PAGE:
- Drug use
- Spam or scam
- Graphic violence
- Hate speech or symbol
- Nudity or pornography

Imagery of a child being abused is NOT nudity or porn. It's a crime scene.
They are the evidence depicting children as being victims of a serious crime and possibly in need of help, and why victim identiļ¬cation is so important.
When content as sensitive and horrific as this is submitted, it needs experienced people ready to deal with reports. People who.....

* who are able to remove content as soon as it's possible.
(understandably take down time, will vary, depending on content)

* who are able to analyse what has been reported

* who can determine if the content is illegal, and if so

* who are able to trace where it appears to be located

With the relevant law enforcement contacted, to initiate investigations into (any) victims and perpetrators related to the content.

Facebook as the leading social networking site, should also take the lead in helping combat online sexual exploitation of children. In the UK alone, the number of people accessing illegal images has risen 48% in four years, with up to 35,000 indecent images of children were being found daily.

Facebook needs a function, that stands apart from the "normal" report process, with child sexual abuse reports being submitted straight to a dedicated online reporting system.

INHOPE, for example, some one like this is ideal, they respond to reports already and have a network of 43 Hotlines in 37 countries. Facebook could provide a secure mechanism for it's users to click, which would link directly to the online report form, ensuring the content is investigated.

INSHORT: Facebook needs a report function in place, that is specific to "Child Abuse Material" - (sexual imagery which focuses on children) and which links to a "hotline" who have a dedicated online report system. If this feature were to be put in place by Facebook, it would ensure that any content reported, IS investigated, IS passed to the relevant LEA and the Internet Service Provider hosting the original content IS notified.
Behind every image, there is an exploited, abused and helpless child. Not one should go unnoticed.

Thank you all in advance for your support

Admin @ Peters Law. A Voice For All Children

Admin @ War Against Child Abuse (W.A.C.A)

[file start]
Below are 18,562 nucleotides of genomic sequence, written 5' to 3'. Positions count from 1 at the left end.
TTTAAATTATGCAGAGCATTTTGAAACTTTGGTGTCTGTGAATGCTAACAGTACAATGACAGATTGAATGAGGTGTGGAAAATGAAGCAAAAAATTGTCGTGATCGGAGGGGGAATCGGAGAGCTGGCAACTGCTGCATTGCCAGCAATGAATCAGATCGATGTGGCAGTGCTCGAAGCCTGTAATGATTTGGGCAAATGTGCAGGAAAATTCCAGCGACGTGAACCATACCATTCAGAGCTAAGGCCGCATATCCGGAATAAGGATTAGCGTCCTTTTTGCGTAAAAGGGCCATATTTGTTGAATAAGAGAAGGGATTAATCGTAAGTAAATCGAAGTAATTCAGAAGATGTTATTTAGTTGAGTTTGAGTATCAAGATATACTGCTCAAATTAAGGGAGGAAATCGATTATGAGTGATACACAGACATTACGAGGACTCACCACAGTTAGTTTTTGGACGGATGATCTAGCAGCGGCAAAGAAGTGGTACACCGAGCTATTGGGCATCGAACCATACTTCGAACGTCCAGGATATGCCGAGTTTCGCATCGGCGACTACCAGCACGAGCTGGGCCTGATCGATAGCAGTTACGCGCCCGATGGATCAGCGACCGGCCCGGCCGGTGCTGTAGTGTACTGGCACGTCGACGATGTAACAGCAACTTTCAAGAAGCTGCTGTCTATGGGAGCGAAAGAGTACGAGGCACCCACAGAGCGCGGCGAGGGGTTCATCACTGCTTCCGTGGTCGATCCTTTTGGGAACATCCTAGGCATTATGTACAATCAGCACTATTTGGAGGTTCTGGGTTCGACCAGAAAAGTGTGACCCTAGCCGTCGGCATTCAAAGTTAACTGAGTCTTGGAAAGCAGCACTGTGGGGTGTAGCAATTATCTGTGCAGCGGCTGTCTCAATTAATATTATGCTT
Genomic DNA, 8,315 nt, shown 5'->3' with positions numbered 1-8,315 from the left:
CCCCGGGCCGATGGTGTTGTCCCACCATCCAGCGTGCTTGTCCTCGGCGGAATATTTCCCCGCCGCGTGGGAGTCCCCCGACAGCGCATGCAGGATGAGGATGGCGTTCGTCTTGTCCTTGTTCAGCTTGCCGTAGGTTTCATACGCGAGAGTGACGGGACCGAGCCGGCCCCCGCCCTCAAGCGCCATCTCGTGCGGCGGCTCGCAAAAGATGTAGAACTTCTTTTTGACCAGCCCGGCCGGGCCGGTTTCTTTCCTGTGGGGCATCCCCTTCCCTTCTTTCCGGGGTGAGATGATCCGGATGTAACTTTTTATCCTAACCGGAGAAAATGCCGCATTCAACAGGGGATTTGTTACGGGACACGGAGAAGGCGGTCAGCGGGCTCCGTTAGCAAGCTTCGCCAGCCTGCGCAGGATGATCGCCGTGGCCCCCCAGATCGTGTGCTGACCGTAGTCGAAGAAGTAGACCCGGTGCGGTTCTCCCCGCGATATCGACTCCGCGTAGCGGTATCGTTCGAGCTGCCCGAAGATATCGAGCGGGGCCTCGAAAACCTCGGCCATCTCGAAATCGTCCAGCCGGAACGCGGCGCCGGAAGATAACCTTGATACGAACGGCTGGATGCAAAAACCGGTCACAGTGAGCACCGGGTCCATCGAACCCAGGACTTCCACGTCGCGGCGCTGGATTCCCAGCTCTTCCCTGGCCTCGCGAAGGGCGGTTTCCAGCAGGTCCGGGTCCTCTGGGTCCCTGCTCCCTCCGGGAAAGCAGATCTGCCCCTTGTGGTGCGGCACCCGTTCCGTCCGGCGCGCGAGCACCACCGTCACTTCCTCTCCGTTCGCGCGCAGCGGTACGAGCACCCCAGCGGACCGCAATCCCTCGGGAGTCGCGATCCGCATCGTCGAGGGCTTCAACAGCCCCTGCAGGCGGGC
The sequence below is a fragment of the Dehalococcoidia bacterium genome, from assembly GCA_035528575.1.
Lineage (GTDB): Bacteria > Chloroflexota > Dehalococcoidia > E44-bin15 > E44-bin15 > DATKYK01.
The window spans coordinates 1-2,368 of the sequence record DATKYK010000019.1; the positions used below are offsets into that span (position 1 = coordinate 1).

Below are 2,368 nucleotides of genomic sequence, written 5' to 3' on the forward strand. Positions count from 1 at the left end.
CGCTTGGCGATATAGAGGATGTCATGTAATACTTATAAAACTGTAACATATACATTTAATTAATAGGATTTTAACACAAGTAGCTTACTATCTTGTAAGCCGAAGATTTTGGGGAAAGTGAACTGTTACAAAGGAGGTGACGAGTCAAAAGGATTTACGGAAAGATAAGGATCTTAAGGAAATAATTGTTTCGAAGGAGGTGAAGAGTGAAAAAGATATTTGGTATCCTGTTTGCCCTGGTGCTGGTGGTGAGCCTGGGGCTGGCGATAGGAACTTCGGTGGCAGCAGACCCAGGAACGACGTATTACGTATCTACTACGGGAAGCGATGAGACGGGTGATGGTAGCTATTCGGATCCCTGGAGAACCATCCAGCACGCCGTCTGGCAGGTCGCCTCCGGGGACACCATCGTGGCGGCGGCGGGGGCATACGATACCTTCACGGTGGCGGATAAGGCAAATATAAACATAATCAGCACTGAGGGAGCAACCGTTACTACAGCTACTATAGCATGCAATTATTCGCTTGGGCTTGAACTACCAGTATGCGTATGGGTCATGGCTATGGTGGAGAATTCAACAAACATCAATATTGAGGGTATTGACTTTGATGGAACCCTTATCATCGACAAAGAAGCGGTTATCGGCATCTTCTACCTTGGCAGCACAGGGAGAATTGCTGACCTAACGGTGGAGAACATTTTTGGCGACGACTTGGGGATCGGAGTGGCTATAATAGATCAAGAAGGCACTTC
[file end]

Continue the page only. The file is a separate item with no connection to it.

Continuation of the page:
Admin @ Prevent Child Abuse

Admin @ S.T.E.A.M

* This petition is ONE of TWO created in collaboration with #Op SafeKids

Sign the Petition:

Another Page Attacking Us on Facebook

Ironically, nipples are banned from Facebook but a penis is OK.

The page also attacks Muslims, African-Americans, overweight people and many other groups.

This page has the same name as ours, "Rapebook".  Many of these pages have been created to mock our page and make it appear that we are making comments on other pages that we are not. They use our same profile picture and banner to make it appear like the Rapebook page. (which is no longer active.)

Thank You

I just wanted to take a moment and acknowledge all those who have been tremendously supportive these last weeks. I can not possibly thank everyone by name - nor should I probably given the current environment.

I also want to acknowledge that there have been at least 6 women (and one man) who have worked very hard on the Rapebook page. And I would be remiss if I did not specifically thank Melissa and Dirk, who have done a tremendous amount of work while also receiving threats.

There are also numerous other Facebook pages and groups that have been doing this same work for quite some time. All of these groups have my deep thanks. I would like to recognize each of these groups but also do not want them to be hounded by trolls as we were.

To those who have written about this issue, worked on this blog, helped to spread the word and/or offered emotional support, I am truly grateful to each one of you. I am very thankful for the friends and family who have done so much these last weeks, particularly my beloved husband and my mother.

Thank you, and thank you!

Trista's Last Letter to Facebook


I appreciate that you always respond quickly and politely - and that you have been proactive about taking pages down. But I have to be honest. Sympathy is not action and it's not enough. I don't want you to do anything because you feel sorry for me. I want you to do it because this is happening to MANY women and girls - and it is the right thing to do.

You and I both know that US law enforcement is severely understaffed and underfunded. They are unlikely to do much of anything, as has been the case with nearly every woman I have spoken to. So trying to offload this to them really does not fly with me. It is your site, and the consequences are your responsibility.